Here at Fulhamish, we love stats (well, except for Dom that is). They provide objective insight, discount our own natural internal bias, and help us understand at a deeper level what’s happening with our little club in West London.
Rather than just spewing out reams of irrelevant numbers, we always like to go a bit deeper with our analysis. We like to investigate important numbers, and compare them against baselines, to help explain to you what a figure actually means.
Thanks to our friends at Wyscout, we can now take a regular look at data captured about Fulham players – so we can keep tabs on whether players are improving or regressing in certain regards. This is what we’ll look to do in different areas, including this and future “Stats Watch” articles.
As a starting point for this analysis, we’ve created ‘comparison graphs’. These graphs will show how each of our players compares to other players in the league who share their position (ie “Goalkeeper”, “Defender”…)
Some points to keep in mind when reading these graphs:
- Each value will be compared on a “per 90 mins played” value, against players who have a reasonable sample size
- A Higher bar means they’re closer to being the league’s best in their position
For now, we have only one player who has played in goal (we’re only looking at Championship data here and not Cup games). So here are the key stats for Marcus Bettinelli.
One of the key stats here is “Goals Saved Above Average” – a rating for shot stopping. This is calculated by making an estimate as to how many goals an average keeper would concede from a series of shots, and then taking away how many the keeper actually conceded. Here, Betts’s value suggests he’s conceded 0.27 goals per game more than an “average” keeper would. Considering shot stopping is supposedly a strength, he’s had a relatively poor start to the season.
As you’d expect, Betts does play the ball short a lot compared to other keepers (a symptom more of our style of play than anything else). However his long-ball success rate is relatively poor, suggesting that we as fans have every right to question whether Marcus is the right man to stay between the sticks.
By splitting out fullbacks, and centrebacks, we can clearly see how our defenders are performing compared to the rest of the league.
In the fullback race, there are clear differences in the profiles of Bryan, Sess and Christie. Most would agree that Bryan and Sess should be the first choice pair, and their strong numbers suggest theyre right to be on the pitch (particularly Joe Bryan, who’s consistent across the board). Christie’s defensive output & cross count is high, however his poor pass completion and own-half losses suggest the Irishman is low on confidence – and therefore is rightfully kept on the bench for now.
In the centreback race, It’s key that Scott is prioritising our passing game: Ream and Mawson average more passes per 90 than any other player in the league by a significant margin. They also have complementary skills: as a pair, Mawson offers an aerial threat, with direct passing, whereas Ream puts in more defensive effort.
It’s worth keeping in mind that we’re also lucky that we have two strong backup options in Odoi and MLM – with both putting up above-average numbers in almost all areas. For now it feels that Scott is playing the correct back 4, however it will be interesting to see how Michael Hector fits in!
Looking at the defensive midfielders, we can see that our players tend to excel in the similar areas: passing, and defensive output; clearly something Tony’s looking for in the numbers! It’s also interesting is how Arter and StefJo stand out as the “shithousers” of the team: high pressure numbers and lots of forward passes. They add real energy to our plan, in a way that Reed & KMac do not.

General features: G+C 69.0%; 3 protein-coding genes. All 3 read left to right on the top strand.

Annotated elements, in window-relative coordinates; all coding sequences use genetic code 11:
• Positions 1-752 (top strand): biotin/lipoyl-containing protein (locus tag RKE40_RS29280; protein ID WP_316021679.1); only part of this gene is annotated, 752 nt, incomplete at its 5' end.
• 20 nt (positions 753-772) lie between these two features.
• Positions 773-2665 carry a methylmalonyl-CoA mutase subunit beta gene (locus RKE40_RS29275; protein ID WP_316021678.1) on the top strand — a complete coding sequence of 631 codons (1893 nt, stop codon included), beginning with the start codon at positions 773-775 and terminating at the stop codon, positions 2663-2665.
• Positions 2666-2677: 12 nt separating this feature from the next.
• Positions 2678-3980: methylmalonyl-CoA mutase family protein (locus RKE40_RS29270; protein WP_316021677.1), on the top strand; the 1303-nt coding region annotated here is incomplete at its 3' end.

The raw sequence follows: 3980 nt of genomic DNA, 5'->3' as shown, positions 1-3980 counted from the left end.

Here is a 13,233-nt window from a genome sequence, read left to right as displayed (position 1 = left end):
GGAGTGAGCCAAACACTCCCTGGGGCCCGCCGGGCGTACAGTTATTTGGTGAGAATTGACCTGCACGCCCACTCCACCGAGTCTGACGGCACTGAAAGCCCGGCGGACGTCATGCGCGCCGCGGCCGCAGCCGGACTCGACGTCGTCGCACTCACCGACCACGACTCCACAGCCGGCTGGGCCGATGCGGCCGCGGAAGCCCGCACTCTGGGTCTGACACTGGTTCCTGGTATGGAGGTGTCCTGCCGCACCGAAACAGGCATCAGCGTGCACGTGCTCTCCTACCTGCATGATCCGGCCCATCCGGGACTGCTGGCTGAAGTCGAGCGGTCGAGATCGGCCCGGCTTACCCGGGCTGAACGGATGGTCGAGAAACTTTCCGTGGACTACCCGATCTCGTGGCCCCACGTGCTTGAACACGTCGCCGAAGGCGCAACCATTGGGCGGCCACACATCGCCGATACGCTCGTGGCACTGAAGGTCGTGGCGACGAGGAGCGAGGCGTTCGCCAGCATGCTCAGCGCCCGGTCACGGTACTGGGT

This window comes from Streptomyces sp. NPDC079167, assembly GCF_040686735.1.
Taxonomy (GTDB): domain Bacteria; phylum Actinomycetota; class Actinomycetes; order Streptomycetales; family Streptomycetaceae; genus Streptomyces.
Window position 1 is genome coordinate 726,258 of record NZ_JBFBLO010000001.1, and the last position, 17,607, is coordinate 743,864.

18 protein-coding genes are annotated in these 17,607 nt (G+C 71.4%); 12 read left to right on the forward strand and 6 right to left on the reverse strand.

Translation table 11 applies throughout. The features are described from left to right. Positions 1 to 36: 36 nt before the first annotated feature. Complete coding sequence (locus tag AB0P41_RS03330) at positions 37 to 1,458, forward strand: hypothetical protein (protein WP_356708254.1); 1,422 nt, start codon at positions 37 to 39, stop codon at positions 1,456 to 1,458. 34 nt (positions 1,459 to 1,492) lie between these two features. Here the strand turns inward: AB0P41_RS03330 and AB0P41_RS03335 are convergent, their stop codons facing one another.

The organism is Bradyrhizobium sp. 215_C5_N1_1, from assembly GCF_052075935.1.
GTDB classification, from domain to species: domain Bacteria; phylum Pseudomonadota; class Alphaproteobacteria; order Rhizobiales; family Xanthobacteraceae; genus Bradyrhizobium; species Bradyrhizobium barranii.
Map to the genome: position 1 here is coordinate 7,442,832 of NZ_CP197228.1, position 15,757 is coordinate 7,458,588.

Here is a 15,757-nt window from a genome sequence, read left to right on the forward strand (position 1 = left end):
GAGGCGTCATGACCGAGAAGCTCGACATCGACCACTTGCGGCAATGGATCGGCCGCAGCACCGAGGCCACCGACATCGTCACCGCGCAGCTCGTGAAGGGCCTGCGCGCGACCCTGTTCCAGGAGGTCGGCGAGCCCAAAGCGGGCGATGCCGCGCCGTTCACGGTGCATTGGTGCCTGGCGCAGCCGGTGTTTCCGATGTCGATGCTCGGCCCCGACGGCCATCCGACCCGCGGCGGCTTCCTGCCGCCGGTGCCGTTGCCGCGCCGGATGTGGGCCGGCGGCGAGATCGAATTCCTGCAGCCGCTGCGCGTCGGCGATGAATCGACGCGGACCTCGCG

When reviewing attacking midfielders, a couple of things stand out. Firstly, as referenced by Ben in the pod recently, it seems Bobby Reid is struggling in his attacking midfield role. Whilst his passes are accurate, he’s creating very little with them and offering little direct threat on the ball.
Secondly, captain Cairney continues to be the playmaker of the team – creating plenty of chances and is fairly good at moving the ball forward. However, the low ‘xG created’ value suggests the chances he’s creating are poor quality ones – perhaps a sign of our forwards taking too many low quality / long range strikes.
Finally, looking at our main strikers, we can see vastly different profiles of the players. For instance, Mitrovic offers very little defensively – quite surprising considering he looks so lively on the pitch. He’s clearly an incredible talent in attack, but perhaps Scott needs to look at converting this energy more effectively to be more productive in defence.
When looking at the attacking wingers, Abou’s numbers are surprisingly strong! The Frenchman wins the ball back a lot, and creates a fair amount of chances, however his low ‘xG per shot’ does suggest he’s taking on shots from too far out. On the other side, Cava’s creates a fair few chances but seems to offer very little else to the side.
When trying to analyse data, context is always key. Raw numbers should never be blindly followed, as there will always be other things to think about.
For example, whilst Kamara may have good numbers, anyone who’s watched Fulham recently will know he takes more value away from the side in many other regards. In my opinion, this is perhaps a sign of how recruitment a couple of years ago put too much weighting behind raw numbers rather than scout reports – a balance which is now perhaps better now.
However, when we combine context and data, it can tell us far more about the side than just going to games can ever give. Look out for more stats output in the coming months from Fulhamish.